Showing, Telling, and Paddling Ducks

“Show, don’t tell.”

That’s the mantra that gets hammered into the head of every beginning writer. If you’ve ever taken a creative writing class or attended a writer’s conference, you’ve probably heard something along the lines of, “Don’t say ‘Sally is sad.’ Show us Sally being sad.” This leads to painting a picture of Sally’s sad expression, describing the teardrops streaking her face, and detailing Sally’s posture and movements in a way that makes it clear to readers just how unhappy Sally is.

That’s good advice, as far as it goes. The problem is that for most people, external emotional responses are just a tiny part of their actual reaction. Indeed, one of the most important things we learn as we grow from childhood to adulthood is to hide our emotions.

It’s like that famous quote, usually attributed to actor Michael Caine: “Be like a duck. Remain calm on the surface and paddle like crazy underneath.” If your characters are to come off as real people, most of their emotional reactions are going to be entirely internal. And if we only ever describe the tranquility above the surface, our readers might never guess at the frantic paddling that’s going on down below.

My Own Achilles’ Heel

I’m blessed to be in a writing group with three perceptive readers who are diligent at reminding me when I’m not telling enough. We submit our chapters to each other using Google Docs, and we use the platform’s commenting feature extensively. When my group reviews my writing, the most common response I get from them is something along the lines of, “Where’s the emotional response?”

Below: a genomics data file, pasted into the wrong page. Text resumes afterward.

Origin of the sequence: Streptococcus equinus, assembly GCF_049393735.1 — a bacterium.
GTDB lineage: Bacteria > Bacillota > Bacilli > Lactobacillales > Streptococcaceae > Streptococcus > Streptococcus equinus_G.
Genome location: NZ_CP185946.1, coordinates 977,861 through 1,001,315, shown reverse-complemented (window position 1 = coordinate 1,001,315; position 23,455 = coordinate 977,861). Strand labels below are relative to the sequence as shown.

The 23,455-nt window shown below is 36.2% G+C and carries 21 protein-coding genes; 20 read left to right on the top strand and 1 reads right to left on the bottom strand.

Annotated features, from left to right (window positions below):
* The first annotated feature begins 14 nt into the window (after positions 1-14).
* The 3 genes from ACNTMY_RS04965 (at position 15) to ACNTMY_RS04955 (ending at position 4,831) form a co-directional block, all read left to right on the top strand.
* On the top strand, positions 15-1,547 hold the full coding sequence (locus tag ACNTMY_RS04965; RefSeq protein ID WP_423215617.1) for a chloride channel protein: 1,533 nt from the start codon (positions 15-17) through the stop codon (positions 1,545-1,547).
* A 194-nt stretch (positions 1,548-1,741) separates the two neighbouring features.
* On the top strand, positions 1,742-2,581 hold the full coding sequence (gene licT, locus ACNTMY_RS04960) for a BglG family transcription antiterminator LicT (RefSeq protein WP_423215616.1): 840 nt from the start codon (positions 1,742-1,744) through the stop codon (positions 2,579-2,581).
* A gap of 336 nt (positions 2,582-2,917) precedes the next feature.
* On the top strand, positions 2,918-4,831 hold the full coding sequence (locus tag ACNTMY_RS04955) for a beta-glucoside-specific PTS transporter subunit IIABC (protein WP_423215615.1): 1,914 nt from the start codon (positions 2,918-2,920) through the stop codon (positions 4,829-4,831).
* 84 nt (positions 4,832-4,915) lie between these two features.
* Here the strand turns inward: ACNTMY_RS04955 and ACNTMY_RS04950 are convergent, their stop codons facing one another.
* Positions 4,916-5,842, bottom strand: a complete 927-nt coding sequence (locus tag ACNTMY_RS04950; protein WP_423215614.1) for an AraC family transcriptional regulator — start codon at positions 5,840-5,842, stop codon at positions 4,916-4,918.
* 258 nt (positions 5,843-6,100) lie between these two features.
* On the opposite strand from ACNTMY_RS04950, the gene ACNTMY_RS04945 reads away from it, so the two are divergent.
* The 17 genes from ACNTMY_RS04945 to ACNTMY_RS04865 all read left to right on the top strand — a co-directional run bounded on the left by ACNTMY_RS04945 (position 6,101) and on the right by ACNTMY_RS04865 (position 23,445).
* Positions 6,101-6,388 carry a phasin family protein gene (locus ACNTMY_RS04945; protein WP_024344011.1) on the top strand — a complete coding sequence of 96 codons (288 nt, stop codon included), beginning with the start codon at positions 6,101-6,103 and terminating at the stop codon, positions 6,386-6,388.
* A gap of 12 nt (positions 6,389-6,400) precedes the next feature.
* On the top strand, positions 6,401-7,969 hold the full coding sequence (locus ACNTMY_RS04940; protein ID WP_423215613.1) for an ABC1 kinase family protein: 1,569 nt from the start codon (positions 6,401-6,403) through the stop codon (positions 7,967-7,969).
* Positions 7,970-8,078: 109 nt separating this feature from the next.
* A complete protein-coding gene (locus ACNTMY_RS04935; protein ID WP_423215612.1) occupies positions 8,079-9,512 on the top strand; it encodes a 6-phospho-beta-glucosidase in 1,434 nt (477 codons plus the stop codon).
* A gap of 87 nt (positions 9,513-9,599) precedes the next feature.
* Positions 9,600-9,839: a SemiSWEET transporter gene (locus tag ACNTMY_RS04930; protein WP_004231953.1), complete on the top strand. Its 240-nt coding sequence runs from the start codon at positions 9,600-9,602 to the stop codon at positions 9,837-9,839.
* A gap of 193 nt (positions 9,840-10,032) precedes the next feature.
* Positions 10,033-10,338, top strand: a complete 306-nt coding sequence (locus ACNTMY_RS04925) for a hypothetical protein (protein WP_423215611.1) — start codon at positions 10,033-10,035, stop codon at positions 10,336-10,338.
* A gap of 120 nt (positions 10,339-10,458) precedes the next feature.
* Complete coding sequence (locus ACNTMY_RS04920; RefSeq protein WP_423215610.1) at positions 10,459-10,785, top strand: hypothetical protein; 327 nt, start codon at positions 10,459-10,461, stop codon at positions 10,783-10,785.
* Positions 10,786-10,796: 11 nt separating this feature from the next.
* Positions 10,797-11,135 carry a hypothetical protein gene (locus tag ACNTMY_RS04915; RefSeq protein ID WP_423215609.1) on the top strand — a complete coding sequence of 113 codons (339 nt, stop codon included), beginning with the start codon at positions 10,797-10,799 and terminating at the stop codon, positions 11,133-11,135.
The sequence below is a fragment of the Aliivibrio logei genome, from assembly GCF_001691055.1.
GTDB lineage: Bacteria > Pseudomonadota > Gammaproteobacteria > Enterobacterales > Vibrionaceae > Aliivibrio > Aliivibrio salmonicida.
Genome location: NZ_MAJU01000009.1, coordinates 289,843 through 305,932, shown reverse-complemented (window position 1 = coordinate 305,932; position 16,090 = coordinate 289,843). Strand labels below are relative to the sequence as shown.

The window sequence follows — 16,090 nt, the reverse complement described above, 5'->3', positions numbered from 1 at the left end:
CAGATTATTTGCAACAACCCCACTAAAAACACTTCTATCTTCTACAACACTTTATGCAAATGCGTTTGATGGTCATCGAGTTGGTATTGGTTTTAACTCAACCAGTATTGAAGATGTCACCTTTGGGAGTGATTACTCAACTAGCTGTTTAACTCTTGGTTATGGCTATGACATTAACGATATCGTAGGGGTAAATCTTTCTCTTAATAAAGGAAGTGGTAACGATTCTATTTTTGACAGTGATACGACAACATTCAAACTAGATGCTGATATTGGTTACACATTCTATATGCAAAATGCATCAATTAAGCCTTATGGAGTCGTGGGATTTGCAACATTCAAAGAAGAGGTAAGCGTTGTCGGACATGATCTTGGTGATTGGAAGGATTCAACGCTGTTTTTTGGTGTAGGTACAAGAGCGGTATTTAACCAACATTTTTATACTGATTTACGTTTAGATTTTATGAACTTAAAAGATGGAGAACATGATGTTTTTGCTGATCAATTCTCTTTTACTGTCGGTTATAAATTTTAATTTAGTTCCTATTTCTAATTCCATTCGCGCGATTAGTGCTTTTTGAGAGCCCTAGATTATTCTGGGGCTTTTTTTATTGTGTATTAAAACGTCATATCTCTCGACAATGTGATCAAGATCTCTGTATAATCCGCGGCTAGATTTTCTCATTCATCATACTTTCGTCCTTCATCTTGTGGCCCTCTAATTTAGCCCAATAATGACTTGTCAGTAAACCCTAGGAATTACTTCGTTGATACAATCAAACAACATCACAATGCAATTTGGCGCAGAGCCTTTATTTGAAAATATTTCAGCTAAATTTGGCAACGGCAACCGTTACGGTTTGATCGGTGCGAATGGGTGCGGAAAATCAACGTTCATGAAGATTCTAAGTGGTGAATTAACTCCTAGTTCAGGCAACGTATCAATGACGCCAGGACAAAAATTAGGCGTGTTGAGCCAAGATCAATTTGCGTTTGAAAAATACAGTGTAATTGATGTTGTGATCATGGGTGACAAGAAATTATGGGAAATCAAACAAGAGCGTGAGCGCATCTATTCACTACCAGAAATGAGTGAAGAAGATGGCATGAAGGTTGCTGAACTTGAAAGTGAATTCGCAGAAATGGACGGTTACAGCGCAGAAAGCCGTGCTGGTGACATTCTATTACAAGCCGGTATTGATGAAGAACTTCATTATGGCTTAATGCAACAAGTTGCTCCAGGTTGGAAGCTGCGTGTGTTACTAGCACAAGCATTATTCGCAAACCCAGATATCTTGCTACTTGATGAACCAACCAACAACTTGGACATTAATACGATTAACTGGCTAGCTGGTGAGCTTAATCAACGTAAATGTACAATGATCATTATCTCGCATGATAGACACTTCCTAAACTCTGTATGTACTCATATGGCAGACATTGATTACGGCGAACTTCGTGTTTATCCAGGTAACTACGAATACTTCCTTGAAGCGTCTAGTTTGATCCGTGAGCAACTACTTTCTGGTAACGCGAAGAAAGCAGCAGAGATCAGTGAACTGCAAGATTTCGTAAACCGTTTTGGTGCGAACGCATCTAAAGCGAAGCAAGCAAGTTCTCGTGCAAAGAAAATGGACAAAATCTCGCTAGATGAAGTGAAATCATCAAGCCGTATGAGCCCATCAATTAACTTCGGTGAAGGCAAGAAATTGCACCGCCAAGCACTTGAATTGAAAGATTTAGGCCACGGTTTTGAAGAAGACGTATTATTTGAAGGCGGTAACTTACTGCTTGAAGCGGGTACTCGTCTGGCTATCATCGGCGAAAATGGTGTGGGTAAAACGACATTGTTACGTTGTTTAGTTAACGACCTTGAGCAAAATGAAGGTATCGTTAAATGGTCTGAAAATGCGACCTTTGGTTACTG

Okay, I’ll be honest. Sometimes I just forget. What happens, I think, is that I get lazy and assume that readers will take their own emotional response to the story and project it onto the POV character. This usually falls flat. Just as often, though, I’ll write a character’s physical response but forget to dig into the inner reaction to help carry the story along.

So I submit my chapters. The next day, I’ll open up them up to see a comment from Kris: “How does she feel about what just happened?” Mike has responded to Kris with something like, “I was wondering the same thing.” Inevitably, Kelli has added, “That makes three of us.”

That’s how I know I need to go back and revise.

Show and Tell

In a guest post on, author Joshua Henkin calls “show, don’t tell” the “Great Lie of Writing Workshops.” As he explains:

“A story is not a movie is not a TV show, and I can’t tell you the number of student stories I read where I see a camera panning. Movies are a perfectly good art from [sic], and they’re better at doing some things than novels are—at showing the texture of things, for instance. But novels are better at other things. At moving around in time, for example, and at conveying material that takes place in general as opposed to specific time…. But most important, novels can describe internal psychological states, whereas movies can only suggest them through dialogue and gesture (and through the almost always contrived-seeming voiceover, which is itself a borrowing from fiction).”

Showing is good. We have to show. But the best writers also embrace telling as a technique that allows them to provide much better insight into what the duck is doing down there with its little webbed feet.

As author Lee Child says, “We’re not story showers. We’re story tellers.”

Balancing Show and Tell

I’m still learning how to use both showing and telling effectively in my own writing. Honestly, it’s been difficult for me. From my work with my writing group, though, I can single out four suggestions that have really helped me improve.

1. Keep your POV character(s) in mind.